Mechanisms and Dynamics in Homogeneous Catalysis

A bright field (white light illumination) image of toluene droplets surrounded by water on a glass coverslip functionalized with perfluorosilanes. An illustration of that can be seen below.
An overlayed image of bright field (grey/black) droplets and the fluorescence (red-artifical coloring) from single fluorescently labeled molecules inside of them. These microdroplets (<1 um diameter) allow us to investigate single molecules while again pushing the concentration barrier.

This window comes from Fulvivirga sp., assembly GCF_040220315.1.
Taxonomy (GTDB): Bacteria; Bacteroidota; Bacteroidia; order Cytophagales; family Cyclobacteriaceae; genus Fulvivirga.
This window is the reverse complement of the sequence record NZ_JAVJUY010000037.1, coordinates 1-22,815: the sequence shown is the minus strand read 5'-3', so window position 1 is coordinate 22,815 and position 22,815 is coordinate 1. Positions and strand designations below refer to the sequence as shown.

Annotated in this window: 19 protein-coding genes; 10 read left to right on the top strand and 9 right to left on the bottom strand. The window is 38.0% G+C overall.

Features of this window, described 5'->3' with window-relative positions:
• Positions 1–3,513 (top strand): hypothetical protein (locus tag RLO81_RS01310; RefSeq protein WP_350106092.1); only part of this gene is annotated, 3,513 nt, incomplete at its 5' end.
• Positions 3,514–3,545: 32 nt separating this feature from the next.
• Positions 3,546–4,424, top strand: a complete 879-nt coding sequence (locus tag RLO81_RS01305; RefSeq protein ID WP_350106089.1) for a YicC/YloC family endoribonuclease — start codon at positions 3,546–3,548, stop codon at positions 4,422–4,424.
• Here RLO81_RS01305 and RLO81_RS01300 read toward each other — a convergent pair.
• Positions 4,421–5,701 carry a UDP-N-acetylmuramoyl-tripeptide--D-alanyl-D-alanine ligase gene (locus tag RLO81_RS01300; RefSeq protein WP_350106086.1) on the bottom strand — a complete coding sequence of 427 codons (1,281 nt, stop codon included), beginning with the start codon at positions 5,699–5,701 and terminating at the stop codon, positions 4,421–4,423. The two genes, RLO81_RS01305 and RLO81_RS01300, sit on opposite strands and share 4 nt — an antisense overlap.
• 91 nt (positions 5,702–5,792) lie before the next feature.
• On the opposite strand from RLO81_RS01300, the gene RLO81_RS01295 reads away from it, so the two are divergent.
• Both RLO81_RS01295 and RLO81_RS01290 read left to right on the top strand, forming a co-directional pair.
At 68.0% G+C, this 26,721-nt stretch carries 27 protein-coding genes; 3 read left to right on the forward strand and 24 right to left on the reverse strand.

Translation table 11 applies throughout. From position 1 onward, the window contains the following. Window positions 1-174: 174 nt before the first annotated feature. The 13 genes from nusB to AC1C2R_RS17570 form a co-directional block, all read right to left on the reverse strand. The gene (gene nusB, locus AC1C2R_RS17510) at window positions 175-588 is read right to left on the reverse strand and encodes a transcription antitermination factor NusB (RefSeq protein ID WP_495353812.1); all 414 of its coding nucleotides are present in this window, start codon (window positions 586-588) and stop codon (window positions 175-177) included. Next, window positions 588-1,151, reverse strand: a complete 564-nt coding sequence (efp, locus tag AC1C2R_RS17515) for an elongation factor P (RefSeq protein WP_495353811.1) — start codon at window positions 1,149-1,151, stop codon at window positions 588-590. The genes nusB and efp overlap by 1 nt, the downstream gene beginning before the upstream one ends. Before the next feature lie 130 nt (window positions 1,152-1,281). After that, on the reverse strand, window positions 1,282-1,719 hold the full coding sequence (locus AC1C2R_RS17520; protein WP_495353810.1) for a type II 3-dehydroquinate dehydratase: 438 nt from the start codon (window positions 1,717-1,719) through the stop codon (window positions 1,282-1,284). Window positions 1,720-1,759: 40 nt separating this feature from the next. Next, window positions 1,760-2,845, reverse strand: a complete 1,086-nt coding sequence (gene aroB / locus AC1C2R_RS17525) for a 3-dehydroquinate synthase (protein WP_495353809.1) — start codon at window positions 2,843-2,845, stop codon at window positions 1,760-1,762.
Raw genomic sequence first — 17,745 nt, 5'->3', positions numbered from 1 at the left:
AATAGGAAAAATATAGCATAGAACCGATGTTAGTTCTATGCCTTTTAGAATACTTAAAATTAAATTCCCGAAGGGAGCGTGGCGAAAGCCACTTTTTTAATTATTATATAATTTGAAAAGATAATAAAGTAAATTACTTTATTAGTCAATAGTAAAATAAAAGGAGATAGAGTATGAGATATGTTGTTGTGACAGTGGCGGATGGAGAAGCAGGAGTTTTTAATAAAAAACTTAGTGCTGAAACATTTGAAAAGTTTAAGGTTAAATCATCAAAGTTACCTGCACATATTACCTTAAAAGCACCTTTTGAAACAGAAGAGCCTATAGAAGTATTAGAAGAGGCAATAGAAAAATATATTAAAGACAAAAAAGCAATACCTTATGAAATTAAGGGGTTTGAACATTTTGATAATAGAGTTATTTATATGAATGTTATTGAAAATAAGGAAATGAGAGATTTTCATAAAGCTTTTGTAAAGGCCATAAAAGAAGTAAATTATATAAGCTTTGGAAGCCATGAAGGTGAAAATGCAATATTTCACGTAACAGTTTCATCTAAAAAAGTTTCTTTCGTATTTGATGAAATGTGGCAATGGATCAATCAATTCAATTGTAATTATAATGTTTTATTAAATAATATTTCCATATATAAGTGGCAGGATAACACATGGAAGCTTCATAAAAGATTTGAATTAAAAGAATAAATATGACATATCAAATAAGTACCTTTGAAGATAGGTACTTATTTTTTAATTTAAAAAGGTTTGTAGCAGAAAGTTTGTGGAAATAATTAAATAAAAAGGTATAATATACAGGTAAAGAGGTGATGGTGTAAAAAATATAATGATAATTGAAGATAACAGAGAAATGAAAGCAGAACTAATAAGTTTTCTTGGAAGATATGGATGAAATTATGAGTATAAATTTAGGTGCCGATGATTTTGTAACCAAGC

Homogeneous catalysis consists of complex pathways which can pass through multiple intermediates to generate the desired product but often can undergo side reactions producing unwanted products or catalyst decomposition. It is necessary to design active and selective catalysts to meet the ever-growing demand of sustainably produced fuels and materials. Understanding the dynamics and mechanism of molecular catalysts is critical for future catalyst designs. Traditional bulk or ensemble-averaged experiments can provide a lot of important mechanistic information. However it’s limited in being able to identify unsynchronized events that can have a major impact on reaction mechanism. These unsynchronized events can be due to heterogeneity within a catalyst population. We aim to use single-molecule fluorescence microscopy to uncover and identify unsynchronized catalyst dynamics directly under reaction conditions. This goal is approached in a variety of ways that include synthesis of fluorescently labeled molecules, development of non-invasive immobilization techniques, and designing new ways to break the concentration barrier for single molecules studies using droplets and nanophotonic devices.